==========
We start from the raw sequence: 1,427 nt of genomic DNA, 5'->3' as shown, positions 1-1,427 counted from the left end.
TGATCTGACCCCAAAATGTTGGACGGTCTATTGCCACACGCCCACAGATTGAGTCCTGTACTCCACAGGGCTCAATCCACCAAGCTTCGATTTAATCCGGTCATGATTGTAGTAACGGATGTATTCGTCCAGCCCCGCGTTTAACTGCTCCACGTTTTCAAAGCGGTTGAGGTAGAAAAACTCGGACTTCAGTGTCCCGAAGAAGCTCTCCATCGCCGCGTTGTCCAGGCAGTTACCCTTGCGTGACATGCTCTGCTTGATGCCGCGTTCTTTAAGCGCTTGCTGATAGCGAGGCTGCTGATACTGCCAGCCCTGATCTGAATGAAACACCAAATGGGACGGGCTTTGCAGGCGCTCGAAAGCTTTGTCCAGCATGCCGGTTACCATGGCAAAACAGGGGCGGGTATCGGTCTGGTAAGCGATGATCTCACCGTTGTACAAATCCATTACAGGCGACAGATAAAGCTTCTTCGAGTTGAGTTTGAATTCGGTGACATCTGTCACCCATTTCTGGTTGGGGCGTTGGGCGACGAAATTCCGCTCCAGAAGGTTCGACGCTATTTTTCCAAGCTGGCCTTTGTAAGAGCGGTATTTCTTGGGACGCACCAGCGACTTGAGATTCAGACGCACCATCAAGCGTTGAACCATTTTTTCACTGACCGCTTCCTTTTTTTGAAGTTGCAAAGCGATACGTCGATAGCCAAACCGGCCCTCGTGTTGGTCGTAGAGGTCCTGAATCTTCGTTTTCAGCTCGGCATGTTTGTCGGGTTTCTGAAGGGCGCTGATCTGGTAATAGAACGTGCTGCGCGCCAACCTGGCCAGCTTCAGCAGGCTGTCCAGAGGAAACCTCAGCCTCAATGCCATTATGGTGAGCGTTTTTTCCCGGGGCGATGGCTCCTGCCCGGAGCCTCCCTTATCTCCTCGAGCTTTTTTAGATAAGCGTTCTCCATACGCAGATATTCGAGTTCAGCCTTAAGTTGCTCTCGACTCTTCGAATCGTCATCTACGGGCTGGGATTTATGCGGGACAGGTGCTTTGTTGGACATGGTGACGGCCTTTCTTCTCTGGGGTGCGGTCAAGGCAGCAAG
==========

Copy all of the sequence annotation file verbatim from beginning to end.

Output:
We start from the raw sequence: 1,427 nt of genomic DNA, 5'->3' as shown, positions 1-1,427 counted from the left end.
TGATCTGACCCCAAAATGTTGGACGGTCTATTGCCACACGCCCACAGATTGAGTCCTGTACTCCACAGGGCTCAATCCACCAAGCTTCGATTTAATCCGGTCATGATTGTAGTAACGGATGTATTCGTCCAGCCCCGCGTTTAACTGCTCCACGTTTTCAAAGCGGTTGAGGTAGAAAAACTCGGACTTCAGTGTCCCGAAGAAGCTCTCCATCGCCGCGTTGTCCAGGCAGTTACCCTTGCGTGACATGCTCTGCTTGATGCCGCGTTCTTTAAGCGCTTGCTGATAGCGAGGCTGCTGATACTGCCAGCCCTGATCTGAATGAAACACCAAATGGGACGGGCTTTGCAGGCGCTCGAAAGCTTTGTCCAGCATGCCGGTTACCATGGCAAAACAGGGGCGGGTATCGGTCTGGTAAGCGATGATCTCACCGTTGTACAAATCCATTACAGGCGACAGATAAAGCTTCTTCGAGTTGAGTTTGAATTCGGTGACATCTGTCACCCATTTCTGGTTGGGGCGTTGGGCGACGAAATTCCGCTCCAGAAGGTTCGACGCTATTTTTCCAAGCTGGCCTTTGTAAGAGCGGTATTTCTTGGGACGCACCAGCGACTTGAGATTCAGACGCACCATCAAGCGTTGAACCATTTTTTCACTGACCGCTTCCTTTTTTTGAAGTTGCAAAGCGATACGTCGATAGCCAAACCGGCCCTCGTGTTGGTCGTAGAGGTCCTGAATCTTCGTTTTCAGCTCGGCATGTTTGTCGGGTTTCTGAAGGGCGCTGATCTGGTAATAGAACGTGCTGCGCGCCAACCTGGCCAGCTTCAGCAGGCTGTCCAGAGGAAACCTCAGCCTCAATGCCATTATGGTGAGCGTTTTTTCCCGGGGCGATGGCTCCTGCCCGGAGCCTCCCTTATCTCCTCGAGCTTTTTTAGATAAGCGTTCTCCATACGCAGATATTCGAGTTCAGCCTTAAGTTGCTCTCGACTCTTCGAATCGTCATCTACGGGCTGGGATTTATGCGGGACAGGTGCTTTGTTGGACATGGTGACGGCCTTTCTTCTCTGGGGTGCGGTCAAGGCAGCAAG